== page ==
Even though I'm not an American, no longer young, hate cars, and can recognize why so many people find Springsteen bombastic or histrionic (but not why they find him macho or jingoistic or dumb - that kind of ignorant judgement has plagued Springsteen for a huge part of his career, and is made by smart people who are actually a lot dumber than he has ever been), 'Thunder Road' somehow manages to speak for me.Nick Hornby
It was quite a thrill yesterday to momentarily contribute to the output of Radio 4 rather than merely listening enthusiastically. On last week's Saturday Live, Tracy Chevalier (author of Girl with a Pearl Earring) chose Bruce Springsteen's 'The River' (taken from his 1980 album of the same name) as one of her 'Inheritance Tracks'. This week, the following e-mail was read out:
Far from disspelling American stereotypes, Miss Chevalier's tracks and musings served as a reinforcing catalyst. Bruce Springsteen in 'The River' sums up all that is bad about the USA: redneck racism and insular allegiance to a flag, not a free-world ideal, and a nation which shirks its responsibilities. The American Dream is merely an American delusion.
(Now it is just possible that the writer is saying that Springsteen is depicting and diagnosing 'redneck racism', rather than simply propagating it, but this was a ten-second but in a magazine-style programme, so dominant impressions are what we have to consider.) I could not let this go unchallenged. I went to the programme homepage, and fired off a comment. Imagine my delight when about twenty minutes later, my e-mail was read out, pretty much verbatim:
I have no idea why on Earth you chose to read out such an ill-informed dismissal of Bruce Springsteen. He might perhaps be accused of a brand of macho sentimentalism or unuseful nostalgia but the charge of racism leaves me baffled and rather angry.
But for someone with as much of an investment in Bruce Springsteen and his music as I have, these few words only mark the start of a conversation I would invite.
The original comment that the editors chose to broadcast is close to being a rant - especially as it claims to find all of the negative attributes it outlines contained in 'The River'. In that song, a man tells the story of his life: he gets his girlfriend pregnant, marries her, works construction, struggles later to find work, measures the distance that has grown between him and his wife, and remembers going down to the river with her. It's a highly condensed life-story, and the details that Springsteen uses to bring his sketch to life are objects ('a union card and a wedding coat') and emotions ('I just act like I don't remember/Mary acts like she don't care'). Macroeconomics play their part in the narrator's woes, but he simply states 'Lately there ain't been much work/On account of the economy', and leaves it at that (Simon Frith has noted that Springsteen's focus in his songs on 'individuals' fate[s]' make his brand of populism ambiguous). Whence 'redneck racism' or 'insular allegiance to the flag'?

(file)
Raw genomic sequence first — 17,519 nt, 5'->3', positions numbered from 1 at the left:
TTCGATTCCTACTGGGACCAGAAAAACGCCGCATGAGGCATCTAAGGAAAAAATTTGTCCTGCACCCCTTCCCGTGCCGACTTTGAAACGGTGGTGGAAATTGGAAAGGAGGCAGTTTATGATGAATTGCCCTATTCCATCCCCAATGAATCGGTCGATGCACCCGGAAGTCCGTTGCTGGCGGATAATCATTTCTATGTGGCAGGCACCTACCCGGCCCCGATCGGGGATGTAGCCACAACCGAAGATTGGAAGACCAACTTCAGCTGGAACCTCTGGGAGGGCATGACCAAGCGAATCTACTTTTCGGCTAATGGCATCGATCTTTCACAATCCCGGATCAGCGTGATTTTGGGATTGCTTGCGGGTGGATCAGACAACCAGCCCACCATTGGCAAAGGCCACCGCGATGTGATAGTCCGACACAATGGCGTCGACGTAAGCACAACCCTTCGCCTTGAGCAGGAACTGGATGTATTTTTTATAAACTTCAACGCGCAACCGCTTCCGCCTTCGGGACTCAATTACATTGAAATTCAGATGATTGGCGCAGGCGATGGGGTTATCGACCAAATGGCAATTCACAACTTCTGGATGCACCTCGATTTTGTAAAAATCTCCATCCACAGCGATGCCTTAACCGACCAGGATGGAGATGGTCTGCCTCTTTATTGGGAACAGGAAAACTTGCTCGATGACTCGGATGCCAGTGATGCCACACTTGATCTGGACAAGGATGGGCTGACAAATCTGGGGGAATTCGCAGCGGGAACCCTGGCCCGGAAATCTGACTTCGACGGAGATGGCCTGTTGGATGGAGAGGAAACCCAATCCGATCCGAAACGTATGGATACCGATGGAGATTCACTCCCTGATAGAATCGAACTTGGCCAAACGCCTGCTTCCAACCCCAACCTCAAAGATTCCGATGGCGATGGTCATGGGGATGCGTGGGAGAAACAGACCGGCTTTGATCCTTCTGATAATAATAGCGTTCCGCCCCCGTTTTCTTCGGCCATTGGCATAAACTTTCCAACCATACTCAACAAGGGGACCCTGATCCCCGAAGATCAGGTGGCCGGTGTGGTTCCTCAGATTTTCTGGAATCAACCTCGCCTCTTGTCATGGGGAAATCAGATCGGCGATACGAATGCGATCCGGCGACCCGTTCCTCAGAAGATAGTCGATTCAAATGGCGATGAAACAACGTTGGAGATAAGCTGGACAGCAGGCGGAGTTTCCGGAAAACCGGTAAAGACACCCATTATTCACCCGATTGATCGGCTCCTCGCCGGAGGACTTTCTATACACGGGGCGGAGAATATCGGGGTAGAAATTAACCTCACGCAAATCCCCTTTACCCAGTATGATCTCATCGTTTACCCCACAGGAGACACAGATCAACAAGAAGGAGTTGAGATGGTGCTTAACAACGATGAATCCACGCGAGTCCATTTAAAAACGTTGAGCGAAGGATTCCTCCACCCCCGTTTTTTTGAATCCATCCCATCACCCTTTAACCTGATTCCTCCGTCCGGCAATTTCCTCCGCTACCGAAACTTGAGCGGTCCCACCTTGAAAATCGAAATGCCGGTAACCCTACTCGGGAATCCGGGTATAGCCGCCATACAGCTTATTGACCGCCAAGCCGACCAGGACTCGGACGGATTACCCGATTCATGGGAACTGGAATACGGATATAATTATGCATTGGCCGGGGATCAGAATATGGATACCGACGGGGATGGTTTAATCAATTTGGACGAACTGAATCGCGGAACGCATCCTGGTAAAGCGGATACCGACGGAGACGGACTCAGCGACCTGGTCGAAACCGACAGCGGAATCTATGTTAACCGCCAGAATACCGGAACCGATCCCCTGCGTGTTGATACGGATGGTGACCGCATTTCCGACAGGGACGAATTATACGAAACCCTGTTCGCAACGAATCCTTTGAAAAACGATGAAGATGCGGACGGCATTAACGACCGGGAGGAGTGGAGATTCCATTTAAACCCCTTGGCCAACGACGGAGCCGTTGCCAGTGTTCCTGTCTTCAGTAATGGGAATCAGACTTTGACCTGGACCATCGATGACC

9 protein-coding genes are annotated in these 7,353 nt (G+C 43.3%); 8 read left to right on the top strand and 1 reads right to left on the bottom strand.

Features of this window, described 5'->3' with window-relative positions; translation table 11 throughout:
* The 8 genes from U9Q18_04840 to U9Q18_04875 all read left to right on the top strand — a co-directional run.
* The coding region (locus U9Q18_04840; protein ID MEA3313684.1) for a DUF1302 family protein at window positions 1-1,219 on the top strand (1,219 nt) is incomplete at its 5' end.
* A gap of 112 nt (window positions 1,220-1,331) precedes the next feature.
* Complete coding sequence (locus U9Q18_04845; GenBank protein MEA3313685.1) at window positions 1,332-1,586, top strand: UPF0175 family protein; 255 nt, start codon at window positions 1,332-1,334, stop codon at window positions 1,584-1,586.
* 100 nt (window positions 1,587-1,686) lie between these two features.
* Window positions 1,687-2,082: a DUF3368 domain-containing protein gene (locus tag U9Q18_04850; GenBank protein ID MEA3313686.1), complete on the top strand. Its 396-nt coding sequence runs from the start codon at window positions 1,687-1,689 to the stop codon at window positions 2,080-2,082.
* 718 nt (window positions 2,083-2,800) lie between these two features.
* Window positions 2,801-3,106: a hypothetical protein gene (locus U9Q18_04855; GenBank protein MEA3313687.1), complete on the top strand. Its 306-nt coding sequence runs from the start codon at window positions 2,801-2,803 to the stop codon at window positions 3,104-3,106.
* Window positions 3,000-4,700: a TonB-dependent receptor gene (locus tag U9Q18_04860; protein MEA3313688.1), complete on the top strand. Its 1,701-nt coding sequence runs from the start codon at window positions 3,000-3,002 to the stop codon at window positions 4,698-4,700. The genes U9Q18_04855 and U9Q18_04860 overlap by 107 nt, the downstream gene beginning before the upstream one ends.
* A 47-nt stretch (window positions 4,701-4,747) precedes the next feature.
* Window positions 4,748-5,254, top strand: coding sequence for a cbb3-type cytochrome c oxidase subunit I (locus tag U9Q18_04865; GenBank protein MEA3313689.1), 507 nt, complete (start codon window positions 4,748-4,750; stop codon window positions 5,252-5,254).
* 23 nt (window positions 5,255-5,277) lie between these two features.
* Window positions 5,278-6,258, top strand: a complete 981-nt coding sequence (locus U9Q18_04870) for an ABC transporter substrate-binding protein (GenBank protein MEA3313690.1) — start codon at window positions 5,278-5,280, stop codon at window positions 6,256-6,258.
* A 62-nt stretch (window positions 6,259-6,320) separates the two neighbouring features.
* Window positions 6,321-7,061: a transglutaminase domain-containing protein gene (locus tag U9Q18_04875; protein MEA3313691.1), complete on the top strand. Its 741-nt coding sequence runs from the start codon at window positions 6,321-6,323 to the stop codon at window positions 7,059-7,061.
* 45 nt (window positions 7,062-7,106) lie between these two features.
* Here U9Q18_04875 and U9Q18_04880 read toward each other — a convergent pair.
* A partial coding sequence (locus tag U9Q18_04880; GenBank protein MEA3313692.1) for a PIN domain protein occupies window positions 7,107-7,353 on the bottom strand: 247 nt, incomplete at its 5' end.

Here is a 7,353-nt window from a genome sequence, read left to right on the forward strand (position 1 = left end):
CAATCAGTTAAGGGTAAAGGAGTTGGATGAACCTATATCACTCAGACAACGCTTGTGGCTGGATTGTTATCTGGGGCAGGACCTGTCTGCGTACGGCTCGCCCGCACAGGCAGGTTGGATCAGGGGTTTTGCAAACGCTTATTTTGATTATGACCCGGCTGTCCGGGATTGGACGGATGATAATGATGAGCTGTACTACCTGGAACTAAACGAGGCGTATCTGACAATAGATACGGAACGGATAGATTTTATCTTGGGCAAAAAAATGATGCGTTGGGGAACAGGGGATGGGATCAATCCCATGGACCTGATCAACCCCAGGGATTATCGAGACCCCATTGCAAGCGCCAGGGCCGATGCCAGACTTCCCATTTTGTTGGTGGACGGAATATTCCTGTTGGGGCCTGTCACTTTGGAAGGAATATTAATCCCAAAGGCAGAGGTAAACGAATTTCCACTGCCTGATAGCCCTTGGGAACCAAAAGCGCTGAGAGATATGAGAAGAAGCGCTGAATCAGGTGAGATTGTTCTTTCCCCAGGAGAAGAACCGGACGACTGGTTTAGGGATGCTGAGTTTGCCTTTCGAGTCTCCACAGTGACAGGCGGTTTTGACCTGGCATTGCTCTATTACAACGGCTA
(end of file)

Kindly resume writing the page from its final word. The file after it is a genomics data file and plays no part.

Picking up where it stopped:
In my reply I tried to acknowledge arguments that have been levelled against Springsteen and which I can see the reasoning behind, even if they are still arguments that I would still ultimately aim to counter. Saturday Live's stand-in presenter (the Reverend Richard Coles) got closer to aesthetic and cultural issues that I think are genuinely at stake when, after the original comment, he asked his guest, 'When you hear the Boss, Jodi [Picoult], do tears spring to your eyes and do you want to hoist the stars and stripes in front of your clapboard house with your apple trees nodding around?'
Immediately after firing off the e-mail I began to think I had conceded too much (see the Nick Hornby quote at the start). But that need not trouble us if, as I suggested above, we treat the above comments as simply the opening rhetorical moves in a much more extended discussion.
Unfortunately it has taken me longer than I though to write even this much. It's almost midnight, the last song on Nebraska has just started ('Reason to Believe'), and I need to go to sleep, so I shall have to end with a promise to continue this at a later date, in the I-hope-not-too-distant future.
I know you're lonely
For words that I ain't spoken
But tonight we'll be free
All the promises'll be broken
There were ghosts in the eyes
Of all the boys you sent away
They haunt this dusty beach road
In the skeleton frames of burned out Chevrolets
They scream your name at night in the street
Your graduation gown lies in rags at their feet
And in the lonely cool before dawn
You hear their engines roaring on
But when you get to the porch they're gone
On the wind, so Mary climb in
It's a town full of losers
And I'm pulling out of here to win